What are you planning on doing this and maybe the next few summers? If you plan it well, three years of law school can provide you with up to four summers’ worth of work experience in law/related fields. From traditional law firm summer associate roles, to courtroom clerkships,
Admittedly, before I enrolled in law school, I shared the view of many lay people of what lawyers do for work: That is, they go to the courtroom and argue for their clients. It did not take long to realize how skewed that view of the legal profession
Do you want to clerk, but have been told that if you are not in the top five percent, do not attend Harvard Law School, and do not speak seven languages, you can’t? Then this article is for you.
If you “followed the rules” but feel like you don’t fit the role you found yourself in this summer, not all is lost. That feeling can serve as a tool to place you on the path meant for you, so don’t ignore it.
From a 5-minute conversation at a networking reception to phrasing job entries on your resume to on-campus and callback interviews, your ability to make a good impression can help you land your dream internship or summer associate position and set the tone for your career. In every interaction you’ll have during the hiring process,
Law students often receive their first practical experience in the practice of law as a law student employee of a law firm. This can be a great experience for law students, but a law student is not a lawyer and what the law student is allowed to do is limited. Our
Law students and lawyers are encouraged to pursue federal clerkships; however, no one explains exactly what a job or career as a federal law clerk entails. Now, you can hear all about it from current law clerks in “A Day in the Life of a Federal Law Clerk,” a webinar in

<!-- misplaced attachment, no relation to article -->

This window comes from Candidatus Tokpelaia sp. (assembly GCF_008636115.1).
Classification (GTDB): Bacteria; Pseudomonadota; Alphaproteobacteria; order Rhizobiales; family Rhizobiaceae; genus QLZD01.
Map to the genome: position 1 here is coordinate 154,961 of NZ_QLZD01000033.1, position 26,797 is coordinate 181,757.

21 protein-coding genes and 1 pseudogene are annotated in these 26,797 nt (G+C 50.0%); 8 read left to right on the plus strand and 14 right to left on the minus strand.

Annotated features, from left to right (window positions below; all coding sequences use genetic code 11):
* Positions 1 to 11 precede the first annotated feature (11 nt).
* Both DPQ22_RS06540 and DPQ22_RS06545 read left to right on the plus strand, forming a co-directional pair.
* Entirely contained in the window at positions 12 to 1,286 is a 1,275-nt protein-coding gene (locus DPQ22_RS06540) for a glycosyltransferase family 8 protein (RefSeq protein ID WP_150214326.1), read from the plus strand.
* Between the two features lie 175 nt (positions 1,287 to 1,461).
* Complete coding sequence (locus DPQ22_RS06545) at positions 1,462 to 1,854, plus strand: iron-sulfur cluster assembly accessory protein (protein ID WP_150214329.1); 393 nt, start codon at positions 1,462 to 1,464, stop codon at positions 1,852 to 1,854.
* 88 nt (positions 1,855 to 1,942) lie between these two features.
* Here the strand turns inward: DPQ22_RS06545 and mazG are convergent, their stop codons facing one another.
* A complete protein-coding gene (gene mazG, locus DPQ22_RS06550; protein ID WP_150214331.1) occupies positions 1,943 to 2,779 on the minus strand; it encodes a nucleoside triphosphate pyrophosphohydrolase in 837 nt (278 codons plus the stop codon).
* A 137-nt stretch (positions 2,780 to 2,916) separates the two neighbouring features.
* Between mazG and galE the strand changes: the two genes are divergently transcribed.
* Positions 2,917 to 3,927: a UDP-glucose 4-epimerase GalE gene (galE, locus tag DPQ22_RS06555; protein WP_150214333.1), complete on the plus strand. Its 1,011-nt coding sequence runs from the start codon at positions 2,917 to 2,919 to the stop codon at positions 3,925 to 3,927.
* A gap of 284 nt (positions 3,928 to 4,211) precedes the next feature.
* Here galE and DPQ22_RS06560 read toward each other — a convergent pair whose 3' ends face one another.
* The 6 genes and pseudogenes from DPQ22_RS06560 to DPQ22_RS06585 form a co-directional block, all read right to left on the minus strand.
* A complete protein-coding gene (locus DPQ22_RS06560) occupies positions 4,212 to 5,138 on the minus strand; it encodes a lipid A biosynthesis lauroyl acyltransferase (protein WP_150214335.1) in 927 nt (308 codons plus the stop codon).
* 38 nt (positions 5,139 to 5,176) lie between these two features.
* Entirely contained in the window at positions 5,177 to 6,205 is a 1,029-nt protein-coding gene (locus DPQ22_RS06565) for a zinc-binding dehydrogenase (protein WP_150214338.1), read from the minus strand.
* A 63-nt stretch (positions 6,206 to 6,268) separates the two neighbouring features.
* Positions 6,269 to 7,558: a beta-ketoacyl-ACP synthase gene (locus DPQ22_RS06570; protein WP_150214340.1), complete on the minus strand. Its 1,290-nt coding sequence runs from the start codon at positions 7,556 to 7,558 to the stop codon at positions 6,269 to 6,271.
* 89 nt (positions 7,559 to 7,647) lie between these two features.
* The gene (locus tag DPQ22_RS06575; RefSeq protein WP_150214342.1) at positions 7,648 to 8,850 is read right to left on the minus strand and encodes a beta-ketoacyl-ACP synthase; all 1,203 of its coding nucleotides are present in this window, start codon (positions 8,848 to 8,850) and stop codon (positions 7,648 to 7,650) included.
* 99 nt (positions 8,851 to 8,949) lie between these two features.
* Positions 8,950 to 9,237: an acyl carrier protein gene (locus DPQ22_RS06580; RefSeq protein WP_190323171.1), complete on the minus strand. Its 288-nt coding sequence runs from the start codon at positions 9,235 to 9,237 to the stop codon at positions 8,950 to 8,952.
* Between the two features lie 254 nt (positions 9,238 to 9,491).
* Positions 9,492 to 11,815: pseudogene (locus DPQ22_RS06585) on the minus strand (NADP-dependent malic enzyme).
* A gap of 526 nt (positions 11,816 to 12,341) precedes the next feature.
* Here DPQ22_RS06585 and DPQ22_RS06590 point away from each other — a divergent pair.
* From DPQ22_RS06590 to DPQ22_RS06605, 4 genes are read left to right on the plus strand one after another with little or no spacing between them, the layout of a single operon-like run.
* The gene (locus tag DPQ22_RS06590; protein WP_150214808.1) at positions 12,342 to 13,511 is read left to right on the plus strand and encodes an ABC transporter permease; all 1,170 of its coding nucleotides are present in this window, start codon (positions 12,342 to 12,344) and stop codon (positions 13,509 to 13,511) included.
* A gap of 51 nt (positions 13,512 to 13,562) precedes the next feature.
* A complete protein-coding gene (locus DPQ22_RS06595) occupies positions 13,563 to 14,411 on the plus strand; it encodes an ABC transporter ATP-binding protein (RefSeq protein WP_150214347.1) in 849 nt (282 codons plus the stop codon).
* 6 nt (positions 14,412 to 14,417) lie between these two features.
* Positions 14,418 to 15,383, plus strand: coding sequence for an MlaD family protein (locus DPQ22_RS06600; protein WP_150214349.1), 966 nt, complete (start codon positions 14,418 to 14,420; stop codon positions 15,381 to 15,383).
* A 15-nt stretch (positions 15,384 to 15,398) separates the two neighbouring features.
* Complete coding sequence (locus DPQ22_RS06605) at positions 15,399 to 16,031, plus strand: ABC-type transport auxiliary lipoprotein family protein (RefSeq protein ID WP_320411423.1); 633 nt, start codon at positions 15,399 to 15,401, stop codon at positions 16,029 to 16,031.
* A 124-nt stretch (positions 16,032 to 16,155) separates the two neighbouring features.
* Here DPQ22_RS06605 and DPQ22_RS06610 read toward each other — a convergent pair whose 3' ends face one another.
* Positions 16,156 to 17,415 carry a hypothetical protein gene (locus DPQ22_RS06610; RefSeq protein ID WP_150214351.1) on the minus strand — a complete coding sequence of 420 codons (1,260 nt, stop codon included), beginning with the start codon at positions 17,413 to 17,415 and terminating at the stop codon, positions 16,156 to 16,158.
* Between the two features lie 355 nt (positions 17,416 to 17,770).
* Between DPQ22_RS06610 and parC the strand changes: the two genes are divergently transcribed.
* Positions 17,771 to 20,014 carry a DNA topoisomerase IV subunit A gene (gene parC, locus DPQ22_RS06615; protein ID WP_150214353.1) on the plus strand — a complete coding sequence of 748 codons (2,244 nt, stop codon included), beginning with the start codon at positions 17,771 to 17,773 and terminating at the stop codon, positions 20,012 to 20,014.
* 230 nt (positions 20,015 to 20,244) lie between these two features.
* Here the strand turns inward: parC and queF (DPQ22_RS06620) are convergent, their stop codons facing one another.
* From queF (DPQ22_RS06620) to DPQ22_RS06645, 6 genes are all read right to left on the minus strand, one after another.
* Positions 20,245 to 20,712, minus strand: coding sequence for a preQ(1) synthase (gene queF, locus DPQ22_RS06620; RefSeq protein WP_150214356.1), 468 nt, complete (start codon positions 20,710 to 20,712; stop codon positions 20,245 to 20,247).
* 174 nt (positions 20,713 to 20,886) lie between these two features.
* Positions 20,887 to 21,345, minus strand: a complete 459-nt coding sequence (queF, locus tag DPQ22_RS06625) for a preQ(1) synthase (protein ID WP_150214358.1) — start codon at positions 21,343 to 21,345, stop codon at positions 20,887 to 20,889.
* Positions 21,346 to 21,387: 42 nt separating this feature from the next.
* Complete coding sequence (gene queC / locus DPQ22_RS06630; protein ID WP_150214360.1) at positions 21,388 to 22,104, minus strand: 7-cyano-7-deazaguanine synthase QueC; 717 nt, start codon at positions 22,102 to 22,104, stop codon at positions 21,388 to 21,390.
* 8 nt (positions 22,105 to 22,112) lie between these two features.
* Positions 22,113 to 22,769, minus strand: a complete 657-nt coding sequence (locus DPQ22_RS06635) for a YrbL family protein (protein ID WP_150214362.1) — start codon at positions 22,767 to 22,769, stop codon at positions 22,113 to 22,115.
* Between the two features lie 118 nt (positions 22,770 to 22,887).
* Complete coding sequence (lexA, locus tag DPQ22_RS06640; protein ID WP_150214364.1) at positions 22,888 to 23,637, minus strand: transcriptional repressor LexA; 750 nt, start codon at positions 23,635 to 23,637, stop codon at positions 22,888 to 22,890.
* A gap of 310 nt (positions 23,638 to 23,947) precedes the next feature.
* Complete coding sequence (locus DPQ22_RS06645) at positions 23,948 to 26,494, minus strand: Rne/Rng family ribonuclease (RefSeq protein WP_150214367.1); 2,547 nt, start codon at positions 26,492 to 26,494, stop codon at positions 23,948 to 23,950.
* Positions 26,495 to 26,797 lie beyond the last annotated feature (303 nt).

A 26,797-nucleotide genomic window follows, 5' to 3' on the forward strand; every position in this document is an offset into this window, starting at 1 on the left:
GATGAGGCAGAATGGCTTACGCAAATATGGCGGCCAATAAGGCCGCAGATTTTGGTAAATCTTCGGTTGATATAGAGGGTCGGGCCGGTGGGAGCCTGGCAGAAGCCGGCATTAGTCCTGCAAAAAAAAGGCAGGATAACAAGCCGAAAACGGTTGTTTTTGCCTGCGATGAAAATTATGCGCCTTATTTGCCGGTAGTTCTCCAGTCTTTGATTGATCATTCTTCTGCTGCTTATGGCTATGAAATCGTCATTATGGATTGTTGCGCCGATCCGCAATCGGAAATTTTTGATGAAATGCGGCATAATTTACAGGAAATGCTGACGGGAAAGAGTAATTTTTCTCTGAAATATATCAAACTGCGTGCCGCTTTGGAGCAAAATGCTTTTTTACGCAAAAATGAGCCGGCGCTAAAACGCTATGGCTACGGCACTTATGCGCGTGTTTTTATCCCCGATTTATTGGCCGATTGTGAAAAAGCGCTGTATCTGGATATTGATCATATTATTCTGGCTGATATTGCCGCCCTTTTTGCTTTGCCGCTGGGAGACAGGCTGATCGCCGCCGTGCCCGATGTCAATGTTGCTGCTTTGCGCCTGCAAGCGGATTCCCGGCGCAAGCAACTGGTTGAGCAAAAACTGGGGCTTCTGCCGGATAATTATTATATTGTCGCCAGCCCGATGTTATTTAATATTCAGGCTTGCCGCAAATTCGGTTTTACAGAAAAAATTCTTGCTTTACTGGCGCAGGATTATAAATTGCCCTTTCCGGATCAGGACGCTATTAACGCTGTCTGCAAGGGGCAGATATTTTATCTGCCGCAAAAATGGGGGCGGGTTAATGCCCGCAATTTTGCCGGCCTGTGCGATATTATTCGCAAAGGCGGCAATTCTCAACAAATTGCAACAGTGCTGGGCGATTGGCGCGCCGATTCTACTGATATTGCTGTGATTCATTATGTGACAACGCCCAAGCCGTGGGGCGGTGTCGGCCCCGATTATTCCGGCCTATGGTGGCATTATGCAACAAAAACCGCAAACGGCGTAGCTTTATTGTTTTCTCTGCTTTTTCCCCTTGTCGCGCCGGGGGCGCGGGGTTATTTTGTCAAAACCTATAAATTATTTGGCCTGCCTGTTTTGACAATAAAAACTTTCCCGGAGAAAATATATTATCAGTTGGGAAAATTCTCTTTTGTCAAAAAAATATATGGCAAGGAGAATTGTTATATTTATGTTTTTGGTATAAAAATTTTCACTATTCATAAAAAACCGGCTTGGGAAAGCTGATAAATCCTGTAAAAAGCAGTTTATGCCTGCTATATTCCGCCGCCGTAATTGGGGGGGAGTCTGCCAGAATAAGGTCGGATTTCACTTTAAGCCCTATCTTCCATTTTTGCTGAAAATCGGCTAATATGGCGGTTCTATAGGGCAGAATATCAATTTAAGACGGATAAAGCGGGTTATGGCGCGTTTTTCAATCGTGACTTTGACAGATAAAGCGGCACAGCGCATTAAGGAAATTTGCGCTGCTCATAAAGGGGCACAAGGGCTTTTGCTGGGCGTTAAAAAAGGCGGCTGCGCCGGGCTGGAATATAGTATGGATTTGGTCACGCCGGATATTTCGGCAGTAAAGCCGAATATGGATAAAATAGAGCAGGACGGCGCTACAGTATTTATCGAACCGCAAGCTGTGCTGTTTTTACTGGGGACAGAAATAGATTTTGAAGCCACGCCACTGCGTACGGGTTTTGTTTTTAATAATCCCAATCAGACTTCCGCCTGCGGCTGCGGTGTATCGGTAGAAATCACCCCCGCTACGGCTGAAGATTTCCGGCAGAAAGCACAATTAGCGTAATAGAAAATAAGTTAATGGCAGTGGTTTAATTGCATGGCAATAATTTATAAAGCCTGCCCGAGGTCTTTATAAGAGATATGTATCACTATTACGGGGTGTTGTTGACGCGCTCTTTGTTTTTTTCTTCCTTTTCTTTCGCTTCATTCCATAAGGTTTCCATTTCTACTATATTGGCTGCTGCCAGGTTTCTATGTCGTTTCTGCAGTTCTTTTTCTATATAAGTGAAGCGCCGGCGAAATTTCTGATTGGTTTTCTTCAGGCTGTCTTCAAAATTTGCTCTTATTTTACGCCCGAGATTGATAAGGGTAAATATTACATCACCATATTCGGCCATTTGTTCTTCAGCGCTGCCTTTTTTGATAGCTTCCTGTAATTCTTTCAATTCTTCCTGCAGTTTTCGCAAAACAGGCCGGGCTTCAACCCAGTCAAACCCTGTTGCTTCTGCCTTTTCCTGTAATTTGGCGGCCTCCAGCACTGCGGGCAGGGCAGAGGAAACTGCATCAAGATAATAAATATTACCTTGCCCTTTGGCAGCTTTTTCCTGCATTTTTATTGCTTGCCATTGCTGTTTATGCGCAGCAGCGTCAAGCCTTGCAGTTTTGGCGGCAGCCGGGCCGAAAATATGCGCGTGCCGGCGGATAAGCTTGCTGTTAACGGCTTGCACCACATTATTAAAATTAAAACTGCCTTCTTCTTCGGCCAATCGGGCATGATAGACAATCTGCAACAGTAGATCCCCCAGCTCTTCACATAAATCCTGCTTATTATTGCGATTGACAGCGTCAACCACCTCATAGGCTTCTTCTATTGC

Law students and lawyers are encouraged to pursue federal clerkships; however, no one explains exactly what a job or career as a federal law clerk entails. Expanding on our “Demystifying the Judicial Clerkship Application Process and Experience” program, our panel of federal law clerks and a federal judge will share their
The third webinar in our series, "Demystifying Federal Clerkships," aired yesterday. And if you missed it live – or just want to go back and make more notes on the discussion – here's the recording.
What do you want to learn? How to get a clerkship? We can do that. How to build relationships? That's covered too. Closing that resume gap? Consider it done. And you can do learn all of that from your classroom or favorite coffee shop next week. First up on Tuesday, April
One of the best ways to stand out among your peers is through demonstrated practical ability. As a law school graduate, you will be highly marketable if you can “hit the ground running.” You can fit this description by acquiring as many practical legal skills as possible during school.
What are the two most important steps in getting a clerkship? Knowing your audience and proofreading your materials. Seriously, proofread.
The ABA has graciously invited me to write for its law school audience. In the first post, I wrote about why the law school you choose to attend matters. Without further ado, here is the second thing many of us wish we had known before starting law school: Your Grades
Judges Reveal What It Takes To Get Inside Their Courtroom Student Lawyer sits down with five judges from the ABA Judicial Division to get their expert advice on landing a coveted judicial clerkship, making the most out of this opportunity once you're in their chambers, secrets to working well with judges,
Judicial clerkships have a lot to offer: They hone research and writing skills, provide great exposure to practicing lawyers, create an opportunity to develop a mentoring relationship with a successful member of the bar, and generally look fabulous on a résumé.